How Long Does It Take to Heal After Hypospadias Surgery?
Many surgeons leave a catheter in the penis for a few days after surgery so urine doesn’t contact the repair site. Antibiotics are often prescribed. Swelling and bruising can occur early on, and medicines may be prescribed to treat bladder spasms. Most swelling from surgery goes down over the first six weeks; complete wound healing from surgery occurs within six months.
Complications From Hypospadias Surgery
The most common complication after surgery is a hole — or fistula — forming in another place on the penis. This occurs when a new path forms from the urethra (reconstructed urinary channel) to the skin. Scars may form in the channel or the meatus, which can interfere with urination. Patients should see their health care provider if:
- Urine leaks from a second hole
- A urinary
tract infection develops after surgery
- They experience a slow or spraying urinary stream over time
Most complications occur in the first few months after surgery, but fistulas or blockages sometimes develop over the years. That’s why it is important to follow up with your child’s urologist after potty training and ideally at puberty to ensure a boy is satisfied with the surgical outcome and that erections are straight.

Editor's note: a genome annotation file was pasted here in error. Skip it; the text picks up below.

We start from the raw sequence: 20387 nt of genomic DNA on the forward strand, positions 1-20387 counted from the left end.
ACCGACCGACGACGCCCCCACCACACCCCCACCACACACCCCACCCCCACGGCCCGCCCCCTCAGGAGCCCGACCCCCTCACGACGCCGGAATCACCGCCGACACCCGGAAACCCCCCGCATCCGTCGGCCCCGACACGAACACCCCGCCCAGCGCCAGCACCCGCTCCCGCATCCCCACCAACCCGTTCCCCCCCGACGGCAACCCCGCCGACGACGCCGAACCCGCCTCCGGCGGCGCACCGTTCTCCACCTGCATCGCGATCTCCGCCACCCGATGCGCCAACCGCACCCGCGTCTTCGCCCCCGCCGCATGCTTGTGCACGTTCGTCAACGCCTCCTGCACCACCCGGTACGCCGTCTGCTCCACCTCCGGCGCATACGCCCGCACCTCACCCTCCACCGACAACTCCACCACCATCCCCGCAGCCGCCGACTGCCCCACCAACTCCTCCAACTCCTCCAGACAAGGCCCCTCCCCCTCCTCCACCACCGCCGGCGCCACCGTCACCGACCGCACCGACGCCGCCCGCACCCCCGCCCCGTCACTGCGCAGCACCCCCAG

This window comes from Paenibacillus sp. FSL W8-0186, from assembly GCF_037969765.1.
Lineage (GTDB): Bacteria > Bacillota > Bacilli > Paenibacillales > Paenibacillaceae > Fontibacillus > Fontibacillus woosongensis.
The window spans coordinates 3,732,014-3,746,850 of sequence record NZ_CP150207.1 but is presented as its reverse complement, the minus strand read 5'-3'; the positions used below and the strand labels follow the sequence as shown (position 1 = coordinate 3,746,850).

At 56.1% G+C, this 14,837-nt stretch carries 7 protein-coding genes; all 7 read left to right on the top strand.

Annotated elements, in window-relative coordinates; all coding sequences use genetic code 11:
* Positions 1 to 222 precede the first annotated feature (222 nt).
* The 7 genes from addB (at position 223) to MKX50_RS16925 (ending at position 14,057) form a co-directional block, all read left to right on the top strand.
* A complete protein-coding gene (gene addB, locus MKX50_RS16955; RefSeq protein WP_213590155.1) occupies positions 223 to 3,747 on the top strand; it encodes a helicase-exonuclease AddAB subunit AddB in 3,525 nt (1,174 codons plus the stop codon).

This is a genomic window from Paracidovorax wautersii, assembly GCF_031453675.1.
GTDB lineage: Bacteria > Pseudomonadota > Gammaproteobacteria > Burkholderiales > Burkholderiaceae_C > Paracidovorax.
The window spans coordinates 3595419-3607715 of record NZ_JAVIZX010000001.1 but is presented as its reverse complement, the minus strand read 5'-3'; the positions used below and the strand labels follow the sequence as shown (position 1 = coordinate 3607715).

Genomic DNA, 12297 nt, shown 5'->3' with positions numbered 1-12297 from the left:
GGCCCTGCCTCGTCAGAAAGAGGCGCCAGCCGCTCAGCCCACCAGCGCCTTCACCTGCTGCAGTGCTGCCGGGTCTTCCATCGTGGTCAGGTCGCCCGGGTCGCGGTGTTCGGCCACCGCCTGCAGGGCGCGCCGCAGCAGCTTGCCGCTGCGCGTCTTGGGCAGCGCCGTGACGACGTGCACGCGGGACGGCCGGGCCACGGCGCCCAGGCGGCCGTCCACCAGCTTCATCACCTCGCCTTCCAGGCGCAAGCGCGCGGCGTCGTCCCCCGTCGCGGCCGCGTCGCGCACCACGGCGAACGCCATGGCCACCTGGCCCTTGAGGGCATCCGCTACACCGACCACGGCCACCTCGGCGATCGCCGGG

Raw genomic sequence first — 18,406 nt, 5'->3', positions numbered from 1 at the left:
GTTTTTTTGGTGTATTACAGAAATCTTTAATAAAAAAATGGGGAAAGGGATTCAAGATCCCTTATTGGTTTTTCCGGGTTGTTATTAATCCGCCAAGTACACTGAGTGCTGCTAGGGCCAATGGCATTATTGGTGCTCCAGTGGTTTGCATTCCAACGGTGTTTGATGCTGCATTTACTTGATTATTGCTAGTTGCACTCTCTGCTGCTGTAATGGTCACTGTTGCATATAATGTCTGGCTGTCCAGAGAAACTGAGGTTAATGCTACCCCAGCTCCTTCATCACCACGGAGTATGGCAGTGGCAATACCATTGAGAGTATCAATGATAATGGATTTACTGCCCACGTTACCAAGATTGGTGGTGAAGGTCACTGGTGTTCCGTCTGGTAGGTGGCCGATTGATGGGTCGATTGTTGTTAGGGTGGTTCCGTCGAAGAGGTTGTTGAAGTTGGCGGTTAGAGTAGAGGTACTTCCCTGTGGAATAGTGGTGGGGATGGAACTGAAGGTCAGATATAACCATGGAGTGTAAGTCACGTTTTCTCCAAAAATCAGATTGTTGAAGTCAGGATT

Is Surgery Necessary?
Although it’s impossible to know how hypospadias may affect a child later in life, surgery can help prevent future issues.
- There is a risk of penis curvature with hypospadias. When the curve is severe, it can interfere with sexual intercourse after puberty.
- In hypospadias, the meatus is often too large, too small, or has a web of skin just beyond the opening. Such abnormalities can affect the urine stream and cause spraying. Although less common, very small
openings can obstruct the urinary tract and cause damage over time.
- A partly formed foreskin will always appear abnormal and can draw attention to hypospadias, although this is only a cosmetic concern.
National Center on Birth Defects and Developmental Disabilities. Facts about Hypospadias. Centers for Disease Control and Prevention (CDC). Link.
American Urological Association. What is Hypospadias? Urology Care Foundation. Link.
Archives of Pediatrics & Adolescent Medicine. Maternal Progestin Intake and Risk of Hypospadias. Link.
Paediatric and Perinatal Epidemiology. Maternal reproductive and demographic characteristics as risk factors for hypospadias. Link.
Sexual Development. The Genetic and Environmental Factors Underlying Hypospadias. Link.
The UPMC Department of Urology offers a wide variety of specialized care for diseases of the male and female urinary tract and the male reproductive organs. We have a multifaceted team of physicians and researchers working together to provide the best care to both children and adults. Our team is nationally renowned for expertise in highly specialized technologies and minimally invasive surgical techniques. U.S. News & World Report ranks UPMC Presbyterian Shadyside among the best hospitals in the country for urological care.